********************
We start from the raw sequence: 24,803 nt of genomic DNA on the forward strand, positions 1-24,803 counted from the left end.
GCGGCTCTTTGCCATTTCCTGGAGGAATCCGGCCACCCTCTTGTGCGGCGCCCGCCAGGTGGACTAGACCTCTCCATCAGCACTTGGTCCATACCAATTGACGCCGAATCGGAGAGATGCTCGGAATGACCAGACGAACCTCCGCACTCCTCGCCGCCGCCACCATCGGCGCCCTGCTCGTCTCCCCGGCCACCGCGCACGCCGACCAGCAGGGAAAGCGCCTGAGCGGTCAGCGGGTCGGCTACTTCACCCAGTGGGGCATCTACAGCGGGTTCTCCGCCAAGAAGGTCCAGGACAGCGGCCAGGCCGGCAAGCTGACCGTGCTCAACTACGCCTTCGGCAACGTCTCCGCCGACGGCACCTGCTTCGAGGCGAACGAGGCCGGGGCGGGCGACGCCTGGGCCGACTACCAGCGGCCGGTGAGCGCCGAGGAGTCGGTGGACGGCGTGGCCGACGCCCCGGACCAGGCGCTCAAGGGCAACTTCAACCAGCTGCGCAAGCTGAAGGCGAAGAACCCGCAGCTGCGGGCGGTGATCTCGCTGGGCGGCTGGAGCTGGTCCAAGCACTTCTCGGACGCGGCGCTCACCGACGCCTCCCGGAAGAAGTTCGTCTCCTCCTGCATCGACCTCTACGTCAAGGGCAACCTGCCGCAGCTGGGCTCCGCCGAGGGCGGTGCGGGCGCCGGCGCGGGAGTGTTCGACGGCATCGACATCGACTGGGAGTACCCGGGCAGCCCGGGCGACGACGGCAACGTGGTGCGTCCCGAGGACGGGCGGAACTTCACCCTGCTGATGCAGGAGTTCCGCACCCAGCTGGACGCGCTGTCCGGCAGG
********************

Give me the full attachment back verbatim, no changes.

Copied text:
We start from the raw sequence: 24,803 nt of genomic DNA on the forward strand, positions 1-24,803 counted from the left end.
GCGGCTCTTTGCCATTTCCTGGAGGAATCCGGCCACCCTCTTGTGCGGCGCCCGCCAGGTGGACTAGACCTCTCCATCAGCACTTGGTCCATACCAATTGACGCCGAATCGGAGAGATGCTCGGAATGACCAGACGAACCTCCGCACTCCTCGCCGCCGCCACCATCGGCGCCCTGCTCGTCTCCCCGGCCACCGCGCACGCCGACCAGCAGGGAAAGCGCCTGAGCGGTCAGCGGGTCGGCTACTTCACCCAGTGGGGCATCTACAGCGGGTTCTCCGCCAAGAAGGTCCAGGACAGCGGCCAGGCCGGCAAGCTGACCGTGCTCAACTACGCCTTCGGCAACGTCTCCGCCGACGGCACCTGCTTCGAGGCGAACGAGGCCGGGGCGGGCGACGCCTGGGCCGACTACCAGCGGCCGGTGAGCGCCGAGGAGTCGGTGGACGGCGTGGCCGACGCCCCGGACCAGGCGCTCAAGGGCAACTTCAACCAGCTGCGCAAGCTGAAGGCGAAGAACCCGCAGCTGCGGGCGGTGATCTCGCTGGGCGGCTGGAGCTGGTCCAAGCACTTCTCGGACGCGGCGCTCACCGACGCCTCCCGGAAGAAGTTCGTCTCCTCCTGCATCGACCTCTACGTCAAGGGCAACCTGCCGCAGCTGGGCTCCGCCGAGGGCGGTGCGGGCGCCGGCGCGGGAGTGTTCGACGGCATCGACATCGACTGGGAGTACCCGGGCAGCCCGGGCGACGACGGCAACGTGGTGCGTCCCGAGGACGGGCGGAACTTCACCCTGCTGATGCAGGAGTTCCGCACCCAGCTGGACGCGCTGTCCGGCAGG